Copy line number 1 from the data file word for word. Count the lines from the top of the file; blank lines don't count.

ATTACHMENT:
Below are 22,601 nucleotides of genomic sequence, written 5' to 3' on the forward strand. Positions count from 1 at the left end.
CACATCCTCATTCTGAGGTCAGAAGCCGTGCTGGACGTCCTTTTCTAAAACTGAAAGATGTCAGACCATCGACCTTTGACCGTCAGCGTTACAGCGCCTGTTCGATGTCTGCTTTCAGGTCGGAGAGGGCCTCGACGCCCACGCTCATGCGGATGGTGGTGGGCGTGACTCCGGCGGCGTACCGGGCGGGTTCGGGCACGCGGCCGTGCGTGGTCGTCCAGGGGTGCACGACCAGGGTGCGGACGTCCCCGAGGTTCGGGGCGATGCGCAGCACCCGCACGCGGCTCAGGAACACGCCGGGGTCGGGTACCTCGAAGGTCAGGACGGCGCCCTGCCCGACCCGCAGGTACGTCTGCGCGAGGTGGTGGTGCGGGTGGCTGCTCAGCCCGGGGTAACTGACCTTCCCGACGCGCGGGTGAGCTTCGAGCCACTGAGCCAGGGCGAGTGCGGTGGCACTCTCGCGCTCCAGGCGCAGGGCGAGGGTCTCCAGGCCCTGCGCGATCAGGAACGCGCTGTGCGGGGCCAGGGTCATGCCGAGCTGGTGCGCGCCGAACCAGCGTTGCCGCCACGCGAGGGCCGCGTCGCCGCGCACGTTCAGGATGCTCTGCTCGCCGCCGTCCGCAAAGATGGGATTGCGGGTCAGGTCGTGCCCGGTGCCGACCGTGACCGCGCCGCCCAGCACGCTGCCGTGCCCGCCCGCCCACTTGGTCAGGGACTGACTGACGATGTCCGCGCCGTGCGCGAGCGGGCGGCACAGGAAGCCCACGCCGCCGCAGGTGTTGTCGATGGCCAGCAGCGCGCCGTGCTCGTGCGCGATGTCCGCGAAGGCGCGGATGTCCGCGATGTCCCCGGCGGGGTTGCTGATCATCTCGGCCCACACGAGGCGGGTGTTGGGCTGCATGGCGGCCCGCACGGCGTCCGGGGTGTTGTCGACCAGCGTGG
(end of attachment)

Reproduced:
Below are 22,601 nucleotides of genomic sequence, written 5' to 3' on the forward strand. Positions count from 1 at the left end.